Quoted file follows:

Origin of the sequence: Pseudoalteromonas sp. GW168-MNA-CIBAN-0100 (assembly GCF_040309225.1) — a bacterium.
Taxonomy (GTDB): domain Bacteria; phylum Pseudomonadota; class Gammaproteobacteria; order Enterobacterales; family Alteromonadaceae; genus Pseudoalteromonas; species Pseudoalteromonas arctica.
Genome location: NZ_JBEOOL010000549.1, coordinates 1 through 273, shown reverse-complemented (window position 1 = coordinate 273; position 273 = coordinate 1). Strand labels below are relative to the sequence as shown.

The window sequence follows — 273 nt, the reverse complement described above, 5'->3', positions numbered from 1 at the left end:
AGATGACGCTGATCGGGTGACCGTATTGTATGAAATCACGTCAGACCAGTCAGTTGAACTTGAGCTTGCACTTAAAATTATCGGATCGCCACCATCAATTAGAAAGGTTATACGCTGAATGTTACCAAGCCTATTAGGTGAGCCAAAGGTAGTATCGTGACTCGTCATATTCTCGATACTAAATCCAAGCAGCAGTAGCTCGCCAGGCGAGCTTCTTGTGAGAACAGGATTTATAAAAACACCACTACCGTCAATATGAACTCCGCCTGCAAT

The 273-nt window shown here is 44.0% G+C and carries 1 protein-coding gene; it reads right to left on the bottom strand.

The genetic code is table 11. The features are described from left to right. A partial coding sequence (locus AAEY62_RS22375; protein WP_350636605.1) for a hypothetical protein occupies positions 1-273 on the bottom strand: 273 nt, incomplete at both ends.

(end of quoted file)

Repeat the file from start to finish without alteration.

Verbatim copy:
Origin of the sequence: Pseudoalteromonas sp. GW168-MNA-CIBAN-0100 (assembly GCF_040309225.1) — a bacterium.
Taxonomy (GTDB): domain Bacteria; phylum Pseudomonadota; class Gammaproteobacteria; order Enterobacterales; family Alteromonadaceae; genus Pseudoalteromonas; species Pseudoalteromonas arctica.
Genome location: NZ_JBEOOL010000549.1, coordinates 1 through 273, shown reverse-complemented (window position 1 = coordinate 273; position 273 = coordinate 1). Strand labels below are relative to the sequence as shown.

The window sequence follows — 273 nt, the reverse complement described above, 5'->3', positions numbered from 1 at the left end:
AGATGACGCTGATCGGGTGACCGTATTGTATGAAATCACGTCAGACCAGTCAGTTGAACTTGAGCTTGCACTTAAAATTATCGGATCGCCACCATCAATTAGAAAGGTTATACGCTGAATGTTACCAAGCCTATTAGGTGAGCCAAAGGTAGTATCGTGACTCGTCATATTCTCGATACTAAATCCAAGCAGCAGTAGCTCGCCAGGCGAGCTTCTTGTGAGAACAGGATTTATAAAAACACCACTACCGTCAATATGAACTCCGCCTGCAAT

The 273-nt window shown here is 44.0% G+C and carries 1 protein-coding gene; it reads right to left on the bottom strand.

The genetic code is table 11. The features are described from left to right. A partial coding sequence (locus AAEY62_RS22375; protein WP_350636605.1) for a hypothetical protein occupies positions 1-273 on the bottom strand: 273 nt, incomplete at both ends.